In December of 2011, West Virginia passed new Marcellus Shale drilling laws raising certain fees and putting new requirements in place (see this MDN story). The drilling industry, while saying it was not a perfect law, in the end supported it. But there was on thing the new law did not address that the industry wants to see: forced pooling. That issue is once again being discussed for possible action in the legislature this year.
The issue of forced pooling can mean different things depending on whom you ask. In WV, forced pooling means there is a certain percentage of land leased in a “unit,” which is typically 640 acres or one square mile, but there are some landowners in that unit (a minority) that do not want to sign a lease. They can be “forced” to participate or “pooled” with other landowners to allow drilling under their property. There would be no surface disturbance, pipelines, roads, etc. running across the reticent landowner’s property. It would only be a drilled hole under their property—nearly a mile down. Landowners forced to submit to drilling would be given royalties on their percentage portion of gas.
There are strong arguments both for and against forced pooling. Those who are against it believe their property rights are being trampled. Those who support it say that holdouts prevent drilling in some areas, that they prevent their neighbors who want to allow drilling from benefiting, and that it cuts down on the number of wells that need to be drilled.
House of Delegates member Tim Manchin, who served on the Joint Select Committee on Marcellus Shale, is willing to horse-trade on the issue of forced pooling. Manchin would support forced pooling in return for an increase in the severance tax from 5 percent to 5.5 or 6 percent, with the extra money going toward the state’s roadways and other infrastructure projects. The drilling industry likes the idea of forced pooling, but doesn’t like the idea of an increase in the severance tax.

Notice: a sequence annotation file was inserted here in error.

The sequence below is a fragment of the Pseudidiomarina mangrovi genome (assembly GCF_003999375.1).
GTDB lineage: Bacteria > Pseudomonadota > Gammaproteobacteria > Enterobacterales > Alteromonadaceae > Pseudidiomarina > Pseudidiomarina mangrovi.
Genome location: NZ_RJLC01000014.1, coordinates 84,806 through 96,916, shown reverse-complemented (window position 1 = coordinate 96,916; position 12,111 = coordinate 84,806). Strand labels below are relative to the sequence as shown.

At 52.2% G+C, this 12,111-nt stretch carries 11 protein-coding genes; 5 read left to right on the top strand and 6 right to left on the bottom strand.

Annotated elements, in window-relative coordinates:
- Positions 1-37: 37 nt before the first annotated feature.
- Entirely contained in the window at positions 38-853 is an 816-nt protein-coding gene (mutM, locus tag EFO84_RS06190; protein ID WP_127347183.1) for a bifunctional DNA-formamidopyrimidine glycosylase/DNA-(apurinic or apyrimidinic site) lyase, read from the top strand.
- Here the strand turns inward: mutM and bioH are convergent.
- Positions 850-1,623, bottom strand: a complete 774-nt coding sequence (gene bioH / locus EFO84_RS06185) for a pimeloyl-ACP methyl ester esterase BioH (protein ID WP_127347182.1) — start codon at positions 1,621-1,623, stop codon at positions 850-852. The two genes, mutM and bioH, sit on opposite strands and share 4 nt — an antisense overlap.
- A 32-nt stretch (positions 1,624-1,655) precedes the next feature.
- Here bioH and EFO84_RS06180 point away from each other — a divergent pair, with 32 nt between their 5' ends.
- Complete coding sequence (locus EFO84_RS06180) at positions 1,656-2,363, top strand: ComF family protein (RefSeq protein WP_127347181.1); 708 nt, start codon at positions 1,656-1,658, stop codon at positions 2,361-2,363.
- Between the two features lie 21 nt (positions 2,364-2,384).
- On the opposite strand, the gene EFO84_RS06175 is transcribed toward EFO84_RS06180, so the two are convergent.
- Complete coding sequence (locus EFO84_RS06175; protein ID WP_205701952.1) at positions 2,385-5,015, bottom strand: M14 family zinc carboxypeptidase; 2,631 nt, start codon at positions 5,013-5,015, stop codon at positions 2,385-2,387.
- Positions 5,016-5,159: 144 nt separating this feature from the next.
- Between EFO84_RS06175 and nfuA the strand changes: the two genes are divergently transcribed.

"I don’t advocate a severance tax increase right now," said Manchin, D-Marion, who served as co-chairman of the Joint Select Committee on Marcellus Shale. "But I would propose (a severance tax increase) to get the industry what it wants."
Rob Alsop, chief of staff for Gov. Earl Ray Tomblin, made it clear, however, that there is no plan to raise any taxes during the upcoming legislative session. He said no legislation that would raise taxes will be offered by the governor.
Manchin stressed that under any forced pooling provision passed by the Legislature, gas companies would not be permitted to build roads or pipelines on properties taken to complete a unit, and they would not be allowed to drill wells on those sites.
He said the Legislature could provide a mechanism to require the industry to pay landowners that are forced pooled at the "top end" for the right to remove the gas and for production royalties.
Corky DeMarco, executive director of the West Virginia Oil and Natural Gas Association, acknowledged forced pooling is a priority for the industry, but he objected to any increase in severance rates as a way to make it politically feasible.
"Yes, it is necessary if we are going to get the best use of our acreage and maximize what we do," he said. "But can we get people on board?"*
*Parkersburg News and Sentinel (Jan 6, 2012) – Marcellus Shale talks continue